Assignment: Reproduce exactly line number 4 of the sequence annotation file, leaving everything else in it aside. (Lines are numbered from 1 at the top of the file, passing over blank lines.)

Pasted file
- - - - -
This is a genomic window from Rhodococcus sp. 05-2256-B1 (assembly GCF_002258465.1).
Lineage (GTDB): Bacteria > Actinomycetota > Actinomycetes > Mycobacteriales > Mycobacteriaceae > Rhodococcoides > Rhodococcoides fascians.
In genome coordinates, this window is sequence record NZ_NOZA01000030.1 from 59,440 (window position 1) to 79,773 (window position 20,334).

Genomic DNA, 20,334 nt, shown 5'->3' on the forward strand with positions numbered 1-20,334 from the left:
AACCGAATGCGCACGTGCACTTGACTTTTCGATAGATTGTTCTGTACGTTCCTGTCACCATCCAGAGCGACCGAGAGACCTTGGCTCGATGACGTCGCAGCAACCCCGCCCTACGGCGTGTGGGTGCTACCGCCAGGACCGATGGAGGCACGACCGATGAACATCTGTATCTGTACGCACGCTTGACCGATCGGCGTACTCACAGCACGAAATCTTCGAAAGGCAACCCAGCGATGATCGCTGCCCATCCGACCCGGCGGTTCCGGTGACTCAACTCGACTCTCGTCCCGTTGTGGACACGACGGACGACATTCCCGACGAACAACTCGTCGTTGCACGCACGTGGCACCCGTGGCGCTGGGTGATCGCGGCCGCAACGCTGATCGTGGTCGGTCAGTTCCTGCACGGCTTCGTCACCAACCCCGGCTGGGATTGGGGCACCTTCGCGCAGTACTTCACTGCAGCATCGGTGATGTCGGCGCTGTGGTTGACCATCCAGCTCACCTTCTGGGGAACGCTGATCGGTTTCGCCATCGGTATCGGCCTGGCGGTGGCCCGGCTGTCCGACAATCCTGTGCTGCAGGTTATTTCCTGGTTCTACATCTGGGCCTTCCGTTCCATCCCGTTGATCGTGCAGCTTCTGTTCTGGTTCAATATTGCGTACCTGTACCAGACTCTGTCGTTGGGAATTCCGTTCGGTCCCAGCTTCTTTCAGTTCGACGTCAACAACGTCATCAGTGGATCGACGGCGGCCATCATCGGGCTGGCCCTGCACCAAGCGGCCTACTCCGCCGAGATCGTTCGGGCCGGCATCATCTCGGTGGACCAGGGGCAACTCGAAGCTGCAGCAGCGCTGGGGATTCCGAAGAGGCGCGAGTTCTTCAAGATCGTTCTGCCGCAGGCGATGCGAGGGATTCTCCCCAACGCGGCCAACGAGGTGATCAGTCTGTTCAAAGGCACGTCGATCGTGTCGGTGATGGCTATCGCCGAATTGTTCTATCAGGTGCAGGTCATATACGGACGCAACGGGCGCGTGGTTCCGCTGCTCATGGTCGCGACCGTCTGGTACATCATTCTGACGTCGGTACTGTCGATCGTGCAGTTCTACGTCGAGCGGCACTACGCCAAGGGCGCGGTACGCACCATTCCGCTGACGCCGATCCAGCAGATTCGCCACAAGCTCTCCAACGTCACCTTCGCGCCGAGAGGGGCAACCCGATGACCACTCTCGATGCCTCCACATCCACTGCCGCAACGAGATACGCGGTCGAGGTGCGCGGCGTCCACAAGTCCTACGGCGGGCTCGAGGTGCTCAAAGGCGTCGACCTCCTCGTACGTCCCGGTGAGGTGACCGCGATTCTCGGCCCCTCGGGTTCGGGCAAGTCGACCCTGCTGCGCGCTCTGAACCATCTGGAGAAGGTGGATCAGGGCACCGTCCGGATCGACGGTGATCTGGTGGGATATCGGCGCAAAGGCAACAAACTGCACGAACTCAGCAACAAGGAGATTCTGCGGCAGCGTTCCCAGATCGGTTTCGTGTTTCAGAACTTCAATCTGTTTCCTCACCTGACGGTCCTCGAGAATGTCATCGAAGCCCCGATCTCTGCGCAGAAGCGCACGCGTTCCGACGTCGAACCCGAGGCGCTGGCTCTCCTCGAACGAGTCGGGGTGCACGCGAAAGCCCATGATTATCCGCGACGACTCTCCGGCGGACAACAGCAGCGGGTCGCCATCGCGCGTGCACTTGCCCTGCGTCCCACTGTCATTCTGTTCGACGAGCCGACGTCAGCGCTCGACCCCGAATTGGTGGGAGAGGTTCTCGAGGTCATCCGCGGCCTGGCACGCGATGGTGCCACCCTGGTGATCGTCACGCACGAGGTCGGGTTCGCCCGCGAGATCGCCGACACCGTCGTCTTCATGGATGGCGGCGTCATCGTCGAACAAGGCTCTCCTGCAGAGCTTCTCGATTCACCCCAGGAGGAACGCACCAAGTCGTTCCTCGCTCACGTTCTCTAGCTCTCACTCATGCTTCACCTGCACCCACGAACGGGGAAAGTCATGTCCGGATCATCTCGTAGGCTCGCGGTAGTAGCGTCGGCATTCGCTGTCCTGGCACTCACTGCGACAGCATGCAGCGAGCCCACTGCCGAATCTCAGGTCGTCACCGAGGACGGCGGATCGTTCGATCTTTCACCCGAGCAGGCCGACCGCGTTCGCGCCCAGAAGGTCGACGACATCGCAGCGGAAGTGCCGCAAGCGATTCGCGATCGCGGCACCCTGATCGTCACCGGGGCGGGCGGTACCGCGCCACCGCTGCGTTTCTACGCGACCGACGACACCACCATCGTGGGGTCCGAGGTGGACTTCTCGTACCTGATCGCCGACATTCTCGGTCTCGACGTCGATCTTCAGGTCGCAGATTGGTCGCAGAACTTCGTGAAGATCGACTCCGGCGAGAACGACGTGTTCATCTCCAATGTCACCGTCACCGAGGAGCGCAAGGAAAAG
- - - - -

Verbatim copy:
Genomic DNA, 20,334 nt, shown 5'->3' on the forward strand with positions numbered 1-20,334 from the left: